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How to make a pitch deck

Here is the basic outline of the pitch deck I often give to people, it is taken from Guy Kawasaki's post called "The 10/20/30 Rule of Powerpoint"

When it is time to pitch investors, you need a solid deck that will help get a conversation started. If it is a really great deck, then you may never get through the whole presentation, because people in the room will start buzzing with questions and input.
  1. Problem
  2. Your solution
  3. Business model
  4. Underlying magic/technology
  5. Marketing and sales
  6. Competition
  7. Team
  8. Projections and milestones
  9. Status and timeline
  10. Summary and call to action
You should give your ten slides in twenty minutes. Sure, you have an hour time slot, but you're using a Windows laptop, so it will take forty minutes to make it work with the projector. Even if setup goes perfectly, people will arrive late and have to leave early. In a perfect world, you give your pitch in twenty minutes, and you have forty minutes left for discussion.
You will want to change this deck to suit your needs, but for a first run, stick with the format. Having a great deck is more important than any business plan you might be thinking about writing. Get to it!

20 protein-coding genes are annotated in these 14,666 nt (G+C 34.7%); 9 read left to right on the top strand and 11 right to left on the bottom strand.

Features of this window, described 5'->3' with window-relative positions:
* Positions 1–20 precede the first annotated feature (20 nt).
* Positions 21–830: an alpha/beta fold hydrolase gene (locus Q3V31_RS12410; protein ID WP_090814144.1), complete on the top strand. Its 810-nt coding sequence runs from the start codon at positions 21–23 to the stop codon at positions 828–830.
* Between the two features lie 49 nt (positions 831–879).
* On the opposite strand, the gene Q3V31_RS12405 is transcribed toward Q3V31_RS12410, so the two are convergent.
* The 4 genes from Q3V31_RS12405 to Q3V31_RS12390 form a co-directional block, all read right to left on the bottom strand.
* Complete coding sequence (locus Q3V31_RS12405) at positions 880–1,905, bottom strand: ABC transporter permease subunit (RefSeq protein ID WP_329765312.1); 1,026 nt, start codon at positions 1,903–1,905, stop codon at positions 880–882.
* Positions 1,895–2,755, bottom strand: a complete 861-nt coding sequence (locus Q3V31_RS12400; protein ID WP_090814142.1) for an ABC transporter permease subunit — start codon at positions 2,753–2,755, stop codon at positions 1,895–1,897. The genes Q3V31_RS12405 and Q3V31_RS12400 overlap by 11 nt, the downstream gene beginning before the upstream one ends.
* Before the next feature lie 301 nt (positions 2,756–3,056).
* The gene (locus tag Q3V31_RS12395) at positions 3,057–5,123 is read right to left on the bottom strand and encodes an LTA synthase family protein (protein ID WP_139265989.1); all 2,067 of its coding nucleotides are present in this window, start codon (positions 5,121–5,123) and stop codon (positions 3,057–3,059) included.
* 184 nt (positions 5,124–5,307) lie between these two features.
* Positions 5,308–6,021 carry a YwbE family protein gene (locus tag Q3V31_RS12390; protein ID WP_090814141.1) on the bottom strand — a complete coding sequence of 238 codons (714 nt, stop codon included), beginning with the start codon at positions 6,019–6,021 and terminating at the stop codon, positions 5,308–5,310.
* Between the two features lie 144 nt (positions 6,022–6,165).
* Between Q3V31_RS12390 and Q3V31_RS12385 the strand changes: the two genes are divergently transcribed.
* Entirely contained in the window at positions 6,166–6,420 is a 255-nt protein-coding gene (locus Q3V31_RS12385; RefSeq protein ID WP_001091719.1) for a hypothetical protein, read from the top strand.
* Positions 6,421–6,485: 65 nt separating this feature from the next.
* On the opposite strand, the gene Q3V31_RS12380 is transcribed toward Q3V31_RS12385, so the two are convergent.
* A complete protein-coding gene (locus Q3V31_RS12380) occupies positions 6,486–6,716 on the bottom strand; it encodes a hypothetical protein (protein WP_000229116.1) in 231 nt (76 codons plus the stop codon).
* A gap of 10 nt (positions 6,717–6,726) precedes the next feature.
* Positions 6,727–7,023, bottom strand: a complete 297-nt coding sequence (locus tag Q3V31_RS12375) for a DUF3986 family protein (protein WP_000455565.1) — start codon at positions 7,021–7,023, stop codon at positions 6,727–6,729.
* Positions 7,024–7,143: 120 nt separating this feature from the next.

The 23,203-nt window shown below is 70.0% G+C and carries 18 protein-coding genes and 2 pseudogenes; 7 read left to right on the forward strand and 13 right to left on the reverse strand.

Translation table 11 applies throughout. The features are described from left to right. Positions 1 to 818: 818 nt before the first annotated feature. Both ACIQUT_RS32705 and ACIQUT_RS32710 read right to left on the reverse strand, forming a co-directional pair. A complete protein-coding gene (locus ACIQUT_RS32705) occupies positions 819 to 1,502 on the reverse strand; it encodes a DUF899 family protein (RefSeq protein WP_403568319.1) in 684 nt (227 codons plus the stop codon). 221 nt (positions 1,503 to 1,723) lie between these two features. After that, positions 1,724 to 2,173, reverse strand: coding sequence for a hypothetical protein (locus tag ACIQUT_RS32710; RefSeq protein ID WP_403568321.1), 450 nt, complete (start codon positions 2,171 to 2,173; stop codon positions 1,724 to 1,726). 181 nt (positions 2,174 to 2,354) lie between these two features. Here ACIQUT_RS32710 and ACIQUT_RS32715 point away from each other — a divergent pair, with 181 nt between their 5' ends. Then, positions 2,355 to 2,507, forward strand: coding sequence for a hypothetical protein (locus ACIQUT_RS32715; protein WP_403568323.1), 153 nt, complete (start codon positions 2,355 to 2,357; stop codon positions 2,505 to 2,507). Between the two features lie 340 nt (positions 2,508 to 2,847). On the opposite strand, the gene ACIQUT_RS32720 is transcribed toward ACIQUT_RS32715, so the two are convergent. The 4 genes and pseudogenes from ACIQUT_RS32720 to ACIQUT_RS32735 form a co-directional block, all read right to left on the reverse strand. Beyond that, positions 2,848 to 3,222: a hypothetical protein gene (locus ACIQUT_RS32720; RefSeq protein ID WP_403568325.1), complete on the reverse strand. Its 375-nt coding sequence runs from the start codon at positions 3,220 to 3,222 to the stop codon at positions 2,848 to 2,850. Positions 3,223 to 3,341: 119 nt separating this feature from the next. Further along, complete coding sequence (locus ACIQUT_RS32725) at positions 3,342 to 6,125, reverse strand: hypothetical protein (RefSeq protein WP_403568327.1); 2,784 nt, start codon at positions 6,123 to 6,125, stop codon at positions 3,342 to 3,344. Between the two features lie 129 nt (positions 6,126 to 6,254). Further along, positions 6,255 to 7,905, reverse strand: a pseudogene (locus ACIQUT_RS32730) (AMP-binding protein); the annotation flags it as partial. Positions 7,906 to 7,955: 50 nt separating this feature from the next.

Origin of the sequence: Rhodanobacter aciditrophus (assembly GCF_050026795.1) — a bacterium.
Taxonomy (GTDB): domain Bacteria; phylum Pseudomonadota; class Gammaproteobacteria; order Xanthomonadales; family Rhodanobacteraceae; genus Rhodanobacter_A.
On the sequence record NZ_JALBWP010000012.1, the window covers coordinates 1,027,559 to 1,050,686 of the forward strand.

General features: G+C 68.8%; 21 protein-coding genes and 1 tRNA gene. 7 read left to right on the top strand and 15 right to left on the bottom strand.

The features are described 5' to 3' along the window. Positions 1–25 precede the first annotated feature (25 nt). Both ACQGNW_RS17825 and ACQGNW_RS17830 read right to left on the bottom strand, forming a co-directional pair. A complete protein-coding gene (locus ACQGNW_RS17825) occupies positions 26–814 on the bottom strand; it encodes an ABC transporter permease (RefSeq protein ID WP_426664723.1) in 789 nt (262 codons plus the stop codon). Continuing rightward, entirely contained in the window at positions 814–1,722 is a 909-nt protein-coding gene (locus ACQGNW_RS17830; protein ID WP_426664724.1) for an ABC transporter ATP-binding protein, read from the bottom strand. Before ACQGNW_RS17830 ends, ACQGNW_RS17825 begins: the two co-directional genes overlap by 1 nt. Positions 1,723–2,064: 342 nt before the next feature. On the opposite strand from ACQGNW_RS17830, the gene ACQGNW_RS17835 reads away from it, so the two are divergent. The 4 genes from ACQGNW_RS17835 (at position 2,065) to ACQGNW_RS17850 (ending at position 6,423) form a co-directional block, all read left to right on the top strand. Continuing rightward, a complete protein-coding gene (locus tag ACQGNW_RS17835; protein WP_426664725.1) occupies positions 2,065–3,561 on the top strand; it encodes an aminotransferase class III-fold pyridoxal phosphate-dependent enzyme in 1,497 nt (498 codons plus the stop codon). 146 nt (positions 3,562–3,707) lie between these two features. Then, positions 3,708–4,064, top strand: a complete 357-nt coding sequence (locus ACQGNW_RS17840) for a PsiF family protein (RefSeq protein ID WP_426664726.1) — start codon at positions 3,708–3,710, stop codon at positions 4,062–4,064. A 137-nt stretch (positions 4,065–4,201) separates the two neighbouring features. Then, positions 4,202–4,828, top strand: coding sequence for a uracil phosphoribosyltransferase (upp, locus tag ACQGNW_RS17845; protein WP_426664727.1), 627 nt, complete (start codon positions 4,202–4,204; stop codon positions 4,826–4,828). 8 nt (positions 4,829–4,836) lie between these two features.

1. Malgosia saidWed, 05 Mar 2008 17:00:38 -0000 ( Link )

    I suggest not writing your official business plan until you’ve perfected your deck. Chances are you will end up changing many parts of your business plan around while giving your pitch to investors. Updating a formal business plan every time will be time consuming. Get your idea out there, refine based on feedback, and when you get close to sealing the deal, write the business plan.

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  2. RLLillis saidThu, 06 Mar 2008 12:16:10 -0000 ( Link )

    Guy Kawasaki explains starting a venture and many of aspects of the ‘deck’ on Stanford Technology Ventures Program’s (STVP) Educators Corner.

    http://edcorner.stanford.edu/authorMaterialInfo.html?author=24

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  3. clwebb saidWed, 14 Jan 2009 22:16:02 -0000 ( Link )

    This is a great outline to follow… simple and easy to follow and provides a natural progression for the “pitchee”.

    For you, the “pitchor”, it provides a simple guideline to make sure your presentation stays on-target.

    Just as important (and sometimes more so) as the order, flow & content of your presentation, is the nature of your introduction to the VC.

    Here is another great post by Kawasaki that addresses some additional ways to get the attention of VC’s and what not to do when pitching them.

    http://blog.guykawasaki.com/2007/04/how_to_get_the_.html

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  4. pitchenvy saidMon, 09 Jul 2012 04:28:32 -0000 ( Link )

    Check out http://www.Pitchenvy.com for tons of pitch deck examples!

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